By Kevin Tate/Outdoors Writer
With the first days of archery season now less than a month away, a few moments spent checking critical gear now can avoid lots of disappointment on opening morning.
Modern compound bows are amazing machines, but they require maintenance just like any other. Knowing what to look for and how to fix it are important elements of responsible ownership. For a quick checklist, here are a few items the bow-tuning experts have to offer:
• Make sure your strings and your cables are waxed. Wax helps both of these critical components do their job without snagging or breaking. Cables and strings in need of wax will typically appear dry, with a gray or white color, and may show signs of wear in the form of fraying or fuzz. Bow wax is available in tube form from your local archery shop. Spread a small amount of wax on a section of string or cable, then rub the area vigorously with a piece of leather to heat the wax up so it can soak in among the strands and coat evenly. Strings and cables that are neglected long enough will eventually break, and buck fever has nothing on an exploding compound bow for sudden excitement.
• Check your arrows for cracks or dents, especially if you’re shooting aluminum instead of carbon. Damaged arrows should be removed from circulation immediately. Re-fletch any arrows that need new fletchings or vanes.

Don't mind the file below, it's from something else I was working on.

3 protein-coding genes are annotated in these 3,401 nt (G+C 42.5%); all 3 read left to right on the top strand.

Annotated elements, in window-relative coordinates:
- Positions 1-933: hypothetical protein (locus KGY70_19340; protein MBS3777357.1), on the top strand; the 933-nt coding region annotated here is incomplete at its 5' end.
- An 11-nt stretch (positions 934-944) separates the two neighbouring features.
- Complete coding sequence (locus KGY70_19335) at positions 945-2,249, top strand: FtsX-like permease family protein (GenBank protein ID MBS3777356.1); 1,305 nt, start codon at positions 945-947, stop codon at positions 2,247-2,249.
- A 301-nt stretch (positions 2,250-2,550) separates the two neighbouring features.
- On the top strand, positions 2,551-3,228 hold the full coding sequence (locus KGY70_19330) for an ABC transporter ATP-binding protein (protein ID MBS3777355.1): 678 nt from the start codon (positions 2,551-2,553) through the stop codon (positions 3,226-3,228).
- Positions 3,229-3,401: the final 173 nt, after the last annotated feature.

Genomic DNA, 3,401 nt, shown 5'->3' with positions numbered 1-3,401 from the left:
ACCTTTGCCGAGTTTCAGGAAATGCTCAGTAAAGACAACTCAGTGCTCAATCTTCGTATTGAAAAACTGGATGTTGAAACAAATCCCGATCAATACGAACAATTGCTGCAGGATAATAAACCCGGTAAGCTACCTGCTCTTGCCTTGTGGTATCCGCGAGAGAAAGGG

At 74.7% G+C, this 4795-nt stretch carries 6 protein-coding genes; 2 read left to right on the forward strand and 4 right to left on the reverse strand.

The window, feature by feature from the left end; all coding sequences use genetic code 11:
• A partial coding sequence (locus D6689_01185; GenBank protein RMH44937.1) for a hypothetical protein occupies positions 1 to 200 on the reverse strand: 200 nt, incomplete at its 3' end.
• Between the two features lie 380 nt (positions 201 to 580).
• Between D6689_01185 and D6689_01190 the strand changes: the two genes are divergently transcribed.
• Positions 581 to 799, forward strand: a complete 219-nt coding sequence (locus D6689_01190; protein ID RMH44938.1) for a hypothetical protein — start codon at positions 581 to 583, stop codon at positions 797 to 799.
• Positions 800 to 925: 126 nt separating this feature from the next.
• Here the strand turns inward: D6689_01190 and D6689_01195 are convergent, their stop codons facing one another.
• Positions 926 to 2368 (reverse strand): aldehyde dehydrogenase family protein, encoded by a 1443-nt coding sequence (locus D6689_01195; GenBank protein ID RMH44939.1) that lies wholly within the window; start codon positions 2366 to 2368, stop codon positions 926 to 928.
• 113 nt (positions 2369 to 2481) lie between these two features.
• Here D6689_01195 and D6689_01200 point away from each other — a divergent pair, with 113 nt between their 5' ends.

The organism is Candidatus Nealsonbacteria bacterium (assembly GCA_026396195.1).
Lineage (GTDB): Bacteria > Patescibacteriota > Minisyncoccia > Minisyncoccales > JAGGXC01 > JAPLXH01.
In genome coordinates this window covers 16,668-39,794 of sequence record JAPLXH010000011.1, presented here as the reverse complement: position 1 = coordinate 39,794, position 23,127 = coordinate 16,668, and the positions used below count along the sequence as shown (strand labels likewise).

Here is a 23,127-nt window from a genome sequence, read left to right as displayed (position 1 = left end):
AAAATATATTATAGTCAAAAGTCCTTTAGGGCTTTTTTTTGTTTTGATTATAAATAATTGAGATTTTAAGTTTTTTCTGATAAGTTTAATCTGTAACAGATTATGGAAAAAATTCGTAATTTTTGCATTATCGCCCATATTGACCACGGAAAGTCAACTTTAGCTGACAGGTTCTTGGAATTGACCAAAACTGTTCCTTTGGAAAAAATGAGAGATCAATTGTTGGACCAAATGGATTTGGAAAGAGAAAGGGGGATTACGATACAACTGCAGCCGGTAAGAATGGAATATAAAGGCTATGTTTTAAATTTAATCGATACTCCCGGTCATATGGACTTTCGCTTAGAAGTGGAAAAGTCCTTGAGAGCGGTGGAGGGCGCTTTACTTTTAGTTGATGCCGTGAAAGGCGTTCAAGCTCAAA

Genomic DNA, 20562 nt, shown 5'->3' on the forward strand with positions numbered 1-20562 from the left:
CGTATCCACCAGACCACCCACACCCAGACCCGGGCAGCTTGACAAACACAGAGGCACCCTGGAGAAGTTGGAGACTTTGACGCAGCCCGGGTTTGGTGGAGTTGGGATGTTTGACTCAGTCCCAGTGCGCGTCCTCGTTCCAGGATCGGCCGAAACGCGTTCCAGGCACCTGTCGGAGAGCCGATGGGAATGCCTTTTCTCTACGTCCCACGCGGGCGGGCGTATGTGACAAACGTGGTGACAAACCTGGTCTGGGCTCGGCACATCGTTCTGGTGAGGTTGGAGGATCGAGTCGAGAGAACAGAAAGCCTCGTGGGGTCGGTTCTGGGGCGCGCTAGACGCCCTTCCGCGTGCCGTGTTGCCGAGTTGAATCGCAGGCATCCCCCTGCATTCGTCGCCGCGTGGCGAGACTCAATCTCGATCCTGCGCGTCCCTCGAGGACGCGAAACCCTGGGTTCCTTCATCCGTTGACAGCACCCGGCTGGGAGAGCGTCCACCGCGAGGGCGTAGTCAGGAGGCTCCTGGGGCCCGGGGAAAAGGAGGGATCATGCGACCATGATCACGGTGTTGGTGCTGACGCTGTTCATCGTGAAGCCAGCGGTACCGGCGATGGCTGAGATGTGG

• Check your sight pins to make sure there are no loose or broken parts. If your setup includes a piece of rubber tubing that keeps your peep sight pointed downrange, check it for dry rot or wear. A slap in the eye with a rubber hose is not an ideal start to a new bow season.
• Sharpen or replace broadheads. Many mechanical and fixed-blade broadheads offer replaceable parts or can be inexpensively replaced altogether. More traditional broadheads, however, require regular sharpening whether they’ve been used or not. Like a Case pocket knife on a stick, oxidation alone can cause them to dull and they should be touched up often.
• Consider taking your bow to an archery shop for a tuneup. A professional archery shop will make sure your nock point and rest are aligned correctly. It will also service the cams and check for any other problems the bow may have developed, either in use or in storage.